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Top 10 Places to Visit in Ireland in a Campervan.

Vanlife in Ireland has recently become a very popular activity for both locals and tourists. Ireland is the perfect country to explore on a road trip with so much history, beautiful iconic roads, and locations to explore with plenty of hospitable places to stay. There are great locations in Northern Ireland and the Republic of Ireland to explore and visit. The benefit of exploring the country with a motorhome is that you can see all of the island's different regions quickly. There is so much to see between great cities and beautiful attractions in Ireland. This article will cover the top 10 places to visit in Ireland in a campervan. Whether you’re here for a weekend trip or a more extended stay, there are many options here!


Dublin is the perfect location to start your campervan adventure - the Republic of Ireland’s capital and largest city. Dublin is a captivating city and one of the locations to pick up your motorhome from Campervan Ireland. This historic town is the perfect mix of activities like the Guinness Storehouse and historical activities like Trinity College.

Most travelers recommend exploring the city for a few days before picking up your van and hitting the road for your Ireland road trip. While you’re in Dublin, make sure to walk around and explore everything the city has to offer. There’s so much to see here, whether you’re interested in Dublin Castle, Temple Bar, the Jameson Distillery, or one of the many historical buildings.


Ireland has both a county and a city named Donegal. This area is known for its wild beauty and is also known as the surfing area of the country. You'll find abandoned castles, seaside villages, and beautiful landscapes. The winding coastal routes of the Donegal area will make your road trip exciting.

While exploring Donegal, stop in the namesake town first before exploring the county. You can enjoy these photogenic spots located on Donegal Bay, check out the well-preserved castle, and enjoy good food before continuing on your journey.

Donegal County includes an abundance of fun stops accessible via campervan, including Slieve League Cliffs, Glenveagh National Park, Hord Head Peninsula, Fanad Head, etc. Many of these locations boast one-of-a-kind views of cliffs and seaside beauty.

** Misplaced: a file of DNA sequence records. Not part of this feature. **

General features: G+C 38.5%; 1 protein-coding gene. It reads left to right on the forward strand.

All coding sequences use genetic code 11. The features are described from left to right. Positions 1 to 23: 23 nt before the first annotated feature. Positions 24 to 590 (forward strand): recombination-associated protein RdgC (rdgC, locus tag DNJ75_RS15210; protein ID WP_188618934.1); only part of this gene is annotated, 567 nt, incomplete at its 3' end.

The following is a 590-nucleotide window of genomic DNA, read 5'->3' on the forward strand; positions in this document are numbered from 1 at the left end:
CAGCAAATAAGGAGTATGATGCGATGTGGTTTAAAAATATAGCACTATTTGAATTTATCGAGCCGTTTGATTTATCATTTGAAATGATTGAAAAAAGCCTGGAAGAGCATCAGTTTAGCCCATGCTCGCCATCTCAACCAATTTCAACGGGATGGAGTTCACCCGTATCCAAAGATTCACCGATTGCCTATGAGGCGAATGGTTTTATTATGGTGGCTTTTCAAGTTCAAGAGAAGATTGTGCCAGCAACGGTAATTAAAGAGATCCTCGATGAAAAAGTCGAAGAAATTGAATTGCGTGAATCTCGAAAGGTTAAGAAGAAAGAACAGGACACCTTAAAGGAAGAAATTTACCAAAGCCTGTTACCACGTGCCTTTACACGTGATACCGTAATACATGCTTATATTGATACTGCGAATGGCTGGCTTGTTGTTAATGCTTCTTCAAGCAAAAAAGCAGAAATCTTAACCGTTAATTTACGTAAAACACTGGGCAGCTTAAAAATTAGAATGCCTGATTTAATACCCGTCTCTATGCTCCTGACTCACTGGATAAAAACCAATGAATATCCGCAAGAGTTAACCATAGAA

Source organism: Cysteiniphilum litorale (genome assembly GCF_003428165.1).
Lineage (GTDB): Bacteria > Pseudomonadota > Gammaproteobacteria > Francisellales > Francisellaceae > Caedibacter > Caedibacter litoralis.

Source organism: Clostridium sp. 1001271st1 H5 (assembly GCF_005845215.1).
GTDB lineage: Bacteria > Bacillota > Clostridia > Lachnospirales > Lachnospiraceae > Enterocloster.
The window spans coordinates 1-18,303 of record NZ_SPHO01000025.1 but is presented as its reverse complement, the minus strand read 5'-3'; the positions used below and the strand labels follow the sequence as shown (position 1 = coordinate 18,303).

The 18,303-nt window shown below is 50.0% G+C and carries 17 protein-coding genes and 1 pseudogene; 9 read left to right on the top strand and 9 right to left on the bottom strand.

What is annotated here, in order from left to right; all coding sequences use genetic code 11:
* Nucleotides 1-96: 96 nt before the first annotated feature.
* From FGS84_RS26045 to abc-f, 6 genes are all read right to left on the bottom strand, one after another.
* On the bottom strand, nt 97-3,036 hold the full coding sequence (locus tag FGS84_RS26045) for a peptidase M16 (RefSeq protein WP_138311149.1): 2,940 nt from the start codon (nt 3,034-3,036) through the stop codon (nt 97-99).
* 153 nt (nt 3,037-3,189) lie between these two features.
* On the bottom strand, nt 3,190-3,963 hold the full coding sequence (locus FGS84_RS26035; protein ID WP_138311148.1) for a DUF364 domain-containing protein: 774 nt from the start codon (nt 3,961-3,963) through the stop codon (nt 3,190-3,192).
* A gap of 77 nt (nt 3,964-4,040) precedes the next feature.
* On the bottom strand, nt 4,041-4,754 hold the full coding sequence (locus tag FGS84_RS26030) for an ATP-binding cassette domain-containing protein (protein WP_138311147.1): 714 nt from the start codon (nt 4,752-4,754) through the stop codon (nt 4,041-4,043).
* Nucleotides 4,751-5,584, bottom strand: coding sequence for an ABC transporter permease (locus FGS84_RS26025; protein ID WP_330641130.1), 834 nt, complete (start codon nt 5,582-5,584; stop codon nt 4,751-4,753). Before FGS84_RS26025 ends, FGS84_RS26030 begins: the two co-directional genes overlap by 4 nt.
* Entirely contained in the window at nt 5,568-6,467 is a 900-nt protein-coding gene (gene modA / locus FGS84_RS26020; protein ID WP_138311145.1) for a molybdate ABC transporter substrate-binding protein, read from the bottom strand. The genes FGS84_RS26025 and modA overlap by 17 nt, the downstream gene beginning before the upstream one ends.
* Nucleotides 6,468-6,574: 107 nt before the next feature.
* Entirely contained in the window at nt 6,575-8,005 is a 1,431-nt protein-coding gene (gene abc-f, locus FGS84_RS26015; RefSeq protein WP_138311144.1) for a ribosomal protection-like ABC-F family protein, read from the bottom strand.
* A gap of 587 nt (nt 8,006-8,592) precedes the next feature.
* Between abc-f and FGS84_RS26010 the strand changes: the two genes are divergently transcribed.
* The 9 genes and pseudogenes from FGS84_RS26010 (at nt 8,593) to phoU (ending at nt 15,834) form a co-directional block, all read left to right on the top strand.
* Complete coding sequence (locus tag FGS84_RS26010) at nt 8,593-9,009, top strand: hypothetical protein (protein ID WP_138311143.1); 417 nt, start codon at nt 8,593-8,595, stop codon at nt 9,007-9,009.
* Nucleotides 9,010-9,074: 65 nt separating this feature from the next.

Galway, like Donegal, is a town and a county in Ireland. Most visitors to Galway City in Western Ireland come to enjoy Irish hospitality and enjoy the cozy pubs and sights. Galway City has many sights to see between wandering around and appreciating the city, including the Spanish Arch, the Galway City Museum, Salmon Weir Bridge, and Eyre Square Center.

One of the most popular sites outside Galway City is the Aran Islands. The group of three islands are located right off the coast in the mouth of Galway Bay and are accessible by ferry. Bring your campervan, and explore the islands and bronze age forts.

Galway is also one of the stops along the Wild Atlantic Way. So if you’re looking to drive along part of this famous drive, here is the perfect location to join this winding road.


Top 10 Places to Visit in Ireland in a CampervanThe city of Cork is one of Ireland’s oldest cities and is super charming. Cork is full of art galleries, coffee shops, unique museums, and pubs. There is plenty to do here to keep you busy, but a ton of activities to take your campervan outside of town make Cork the perfect stop on your road trip around Ireland.

Of course, the must-visit destination near Cork is the Blarney Stone and Castle. This sixth-century site is the perfect activity in Cork and offers walking trails nearby. Other nearby towns to Cork that are worth a visit include the seaside town of Cobh, which served as the final departure point for millions of Irish emigrants.

Here you can also see Titanic’s last port of call and walk the trail to follow the journey of those who arrived in the city to depart on their journey. So, Cork and the nearby areas are a perfect place to visit in Ireland on your vanlife journey.

Derry aka Londonderry

Derry is an excellent destination in Northern Ireland to explore while you’re on a road trip to explore the island. Of course, fans of the tv show “Derry Girls” will be excited to walk around and explore the town, but there is something to see for everyone here. The city holds a lot of history, and visitors can explore the many facets of this town as a nice stop on their journey.